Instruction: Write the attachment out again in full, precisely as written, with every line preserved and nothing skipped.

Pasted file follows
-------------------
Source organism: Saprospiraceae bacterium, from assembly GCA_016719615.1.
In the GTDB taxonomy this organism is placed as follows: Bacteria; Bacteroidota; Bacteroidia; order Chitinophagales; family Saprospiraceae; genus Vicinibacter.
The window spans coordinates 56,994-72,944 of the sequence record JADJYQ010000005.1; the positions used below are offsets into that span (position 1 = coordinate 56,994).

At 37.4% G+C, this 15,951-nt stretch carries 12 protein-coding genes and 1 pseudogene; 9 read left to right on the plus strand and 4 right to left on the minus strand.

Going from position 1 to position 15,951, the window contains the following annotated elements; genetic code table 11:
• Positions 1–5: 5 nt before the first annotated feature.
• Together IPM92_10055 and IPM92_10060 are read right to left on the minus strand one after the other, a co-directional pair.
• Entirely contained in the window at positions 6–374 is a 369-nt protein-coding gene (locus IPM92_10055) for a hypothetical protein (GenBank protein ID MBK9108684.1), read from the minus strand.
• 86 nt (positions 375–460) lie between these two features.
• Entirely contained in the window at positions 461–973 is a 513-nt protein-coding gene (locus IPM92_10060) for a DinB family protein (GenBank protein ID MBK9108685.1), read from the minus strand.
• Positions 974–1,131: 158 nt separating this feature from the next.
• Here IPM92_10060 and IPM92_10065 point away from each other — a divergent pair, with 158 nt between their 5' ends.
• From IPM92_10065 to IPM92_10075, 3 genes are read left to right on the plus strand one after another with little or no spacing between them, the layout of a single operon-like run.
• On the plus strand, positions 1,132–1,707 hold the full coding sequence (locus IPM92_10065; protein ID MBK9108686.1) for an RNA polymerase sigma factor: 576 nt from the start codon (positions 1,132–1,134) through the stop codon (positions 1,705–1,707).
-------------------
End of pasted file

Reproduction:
Source organism: Saprospiraceae bacterium, from assembly GCA_016719615.1.
In the GTDB taxonomy this organism is placed as follows: Bacteria; Bacteroidota; Bacteroidia; order Chitinophagales; family Saprospiraceae; genus Vicinibacter.
The window spans coordinates 56,994-72,944 of the sequence record JADJYQ010000005.1; the positions used below are offsets into that span (position 1 = coordinate 56,994).

At 37.4% G+C, this 15,951-nt stretch carries 12 protein-coding genes and 1 pseudogene; 9 read left to right on the plus strand and 4 right to left on the minus strand.

Going from position 1 to position 15,951, the window contains the following annotated elements; genetic code table 11:
• Positions 1–5: 5 nt before the first annotated feature.
• Together IPM92_10055 and IPM92_10060 are read right to left on the minus strand one after the other, a co-directional pair.
• Entirely contained in the window at positions 6–374 is a 369-nt protein-coding gene (locus IPM92_10055) for a hypothetical protein (GenBank protein ID MBK9108684.1), read from the minus strand.
• 86 nt (positions 375–460) lie between these two features.
• Entirely contained in the window at positions 461–973 is a 513-nt protein-coding gene (locus IPM92_10060) for a DinB family protein (GenBank protein ID MBK9108685.1), read from the minus strand.
• Positions 974–1,131: 158 nt separating this feature from the next.
• Here IPM92_10060 and IPM92_10065 point away from each other — a divergent pair, with 158 nt between their 5' ends.
• From IPM92_10065 to IPM92_10075, 3 genes are read left to right on the plus strand one after another with little or no spacing between them, the layout of a single operon-like run.
• On the plus strand, positions 1,132–1,707 hold the full coding sequence (locus IPM92_10065; protein ID MBK9108686.1) for an RNA polymerase sigma factor: 576 nt from the start codon (positions 1,132–1,134) through the stop codon (positions 1,705–1,707).